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N. M. Temme, "Special Functions" (Wiley 1996) gives the following expression that expresses the upper incomplete gamma function in terms of the ordinary gamma function, for integer orders:

$$ \Gamma(n,z) = \Gamma(n) e^{-z} \sum_{m=0}^{n-1} \frac{z^m}{m!} \\ n=1,2,... $$

My experiments indicate that this is a convenient way to compute the upper incomplete gamma function for small integer orders as the computation appears to be numerically stable. I tried orders up to n=50 and a wide range of real z.

Is there a similar expression that allows the straightforward computation of the upper incomplete gamma function in terms of the ordinary gamma function, for half-integer orders, that is, $ \Gamma(n+\frac{1}{2},z) $? I am aware that $ \Gamma(\frac{1}{2},z) = \sqrt{\pi} erfc(\sqrt{z}) $.

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  • $\begingroup$ Apart from your question. How it csn be said that the above relation is numerically stable? As, the R.H.S also involves $\Gamma(n)$. $\endgroup$
    – kaka
    Mar 24 '14 at 1:50
  • $\begingroup$ C++ provides a function tgamma() that computes $ \Gamma(x) $ accurately, if a good math library is provided. The remaining computation does not involve subtractive cancellation and excessive round-off error, so a straight rendering of the above into C++ code (for n <= 50) seems to be accurate to about 15 decimal digits if the entire computation is performed in double precision. I am not a numerical analyst, just a computer science guy, so I determined the stability empirically (which is why I stated that it "appears" to be stable). I took care to avoid intermediate underflow in exp(-z). $\endgroup$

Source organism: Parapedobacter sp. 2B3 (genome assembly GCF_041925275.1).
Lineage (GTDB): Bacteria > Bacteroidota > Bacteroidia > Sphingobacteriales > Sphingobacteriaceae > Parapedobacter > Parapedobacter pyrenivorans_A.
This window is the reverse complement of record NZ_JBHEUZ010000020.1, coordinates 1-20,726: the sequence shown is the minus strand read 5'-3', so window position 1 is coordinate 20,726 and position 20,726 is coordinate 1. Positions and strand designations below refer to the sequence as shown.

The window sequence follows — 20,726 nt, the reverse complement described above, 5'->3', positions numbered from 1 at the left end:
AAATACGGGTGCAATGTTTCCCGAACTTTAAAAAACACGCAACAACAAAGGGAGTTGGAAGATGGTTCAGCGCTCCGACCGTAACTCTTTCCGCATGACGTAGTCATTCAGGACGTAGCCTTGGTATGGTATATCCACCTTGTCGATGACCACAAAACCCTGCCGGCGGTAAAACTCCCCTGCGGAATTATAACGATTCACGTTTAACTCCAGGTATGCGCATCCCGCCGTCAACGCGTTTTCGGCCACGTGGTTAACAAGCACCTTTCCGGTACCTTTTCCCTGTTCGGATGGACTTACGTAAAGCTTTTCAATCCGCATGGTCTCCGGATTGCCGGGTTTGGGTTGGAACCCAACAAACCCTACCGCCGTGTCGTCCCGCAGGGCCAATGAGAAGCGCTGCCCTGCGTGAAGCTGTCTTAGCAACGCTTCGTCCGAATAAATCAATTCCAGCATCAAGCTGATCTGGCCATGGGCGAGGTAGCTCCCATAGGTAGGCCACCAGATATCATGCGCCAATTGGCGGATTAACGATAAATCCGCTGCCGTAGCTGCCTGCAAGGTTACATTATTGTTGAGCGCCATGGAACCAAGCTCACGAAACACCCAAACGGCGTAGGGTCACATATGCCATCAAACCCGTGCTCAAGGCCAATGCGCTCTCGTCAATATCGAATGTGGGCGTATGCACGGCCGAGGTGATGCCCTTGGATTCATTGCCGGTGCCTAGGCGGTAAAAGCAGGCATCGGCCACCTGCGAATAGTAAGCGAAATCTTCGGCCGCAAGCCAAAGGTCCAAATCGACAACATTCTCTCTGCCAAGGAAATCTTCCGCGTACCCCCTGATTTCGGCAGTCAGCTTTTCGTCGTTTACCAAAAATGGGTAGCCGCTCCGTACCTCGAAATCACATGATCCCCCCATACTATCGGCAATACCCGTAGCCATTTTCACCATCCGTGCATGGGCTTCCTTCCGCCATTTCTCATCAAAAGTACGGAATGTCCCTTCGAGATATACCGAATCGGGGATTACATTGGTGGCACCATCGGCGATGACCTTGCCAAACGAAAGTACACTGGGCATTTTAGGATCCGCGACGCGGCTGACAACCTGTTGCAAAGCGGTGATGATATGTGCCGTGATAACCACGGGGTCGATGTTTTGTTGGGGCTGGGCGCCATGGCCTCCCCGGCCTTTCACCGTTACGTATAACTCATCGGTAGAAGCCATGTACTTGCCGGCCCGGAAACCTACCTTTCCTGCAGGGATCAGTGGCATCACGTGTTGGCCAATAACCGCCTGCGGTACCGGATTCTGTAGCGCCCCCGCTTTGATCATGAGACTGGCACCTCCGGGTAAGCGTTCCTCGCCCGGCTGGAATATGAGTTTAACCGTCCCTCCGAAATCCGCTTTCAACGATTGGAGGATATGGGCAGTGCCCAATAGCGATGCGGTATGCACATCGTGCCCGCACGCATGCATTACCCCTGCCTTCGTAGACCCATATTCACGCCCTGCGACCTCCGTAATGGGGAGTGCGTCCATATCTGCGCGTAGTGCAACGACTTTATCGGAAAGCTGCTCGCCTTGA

– njuffa
    Mar 24 '14 at 3:15
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According to Maple, for nonnegative integers $n$ $$ \Gamma(1/2+n, t) = \text{pochhammer}(1/2,n) \sqrt{\pi}\; \text{erfc}(\sqrt{t}) + t^{n-1/2} e^{-t} \sum_{k=0}^{n-1} \text{pochhammer}(1/2-n,k) (-t)^{-k} $$

Note that $\text{pochhammer}(1/2,k) = 2^{1-2k} \dfrac{(2k-1)!}{(k-1)!}$.

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  • $\begingroup$ Could you please clarify the definition of $pochhammer (\frac{1}{2}-n, k) $ ? I am not familiar with this and can't determine it from the above (there is n on the left-hand side but k on the right-hand side, and I have been unable to track it down in literature so far. Thanks. $\endgroup$
    – njuffa
    Mar 24 '14 at 1:40
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    $\begingroup$ For any nonnegative integer $k$, $\text{pochhammer}(z,k) = \prod_{j=0}^{k-1} (z + j) = z (z+1) \ldots (z + k-1)$ (with $\text{pochhammer}(z,0) = 1$). This is $\Gamma(z+k)/\Gamma(z)$ if $z$ is not a nonpositive integer. $\endgroup$ Mar 24 '14 at 5:53
  • $\begingroup$ Thanks for the clarification. With $ pochhammer(z,k) = \Gamma(z+k) / \Gamma(z) $ the straightforward translation into C++ works fine. $\endgroup$
    – njuffa
    Mar 24 '14 at 7:16
  • $\begingroup$ In a now deleted answer, a poster pointed out this reference: M.A. Chaudhry, N.M. Temme, E.J.M. Veling, "Asymptotics and closed form of a generalized incomplete gamma function", Journal of Computational and Applied Mathematics 67 (1996) 371-379. On page 379, the following formula is given, which seems to be a more concise variant of the above: $$\Gamma(\alpha,x) = \Gamma(\alpha)\left\{erfc(\sqrt{x})+e^{-x} \sum_{j=0}^{\alpha-\frac{3}{2}}\frac{x^{j+\frac{1}{2}}}{(j+\frac{1}{2})\Gamma({j+\frac{1}{2}})}\right\}, \space \space \space \alpha = \frac{3}{2},\frac{5}{2}, ...,$$ $\endgroup$
    – njuffa
    Aug 14 '15 at 16:29

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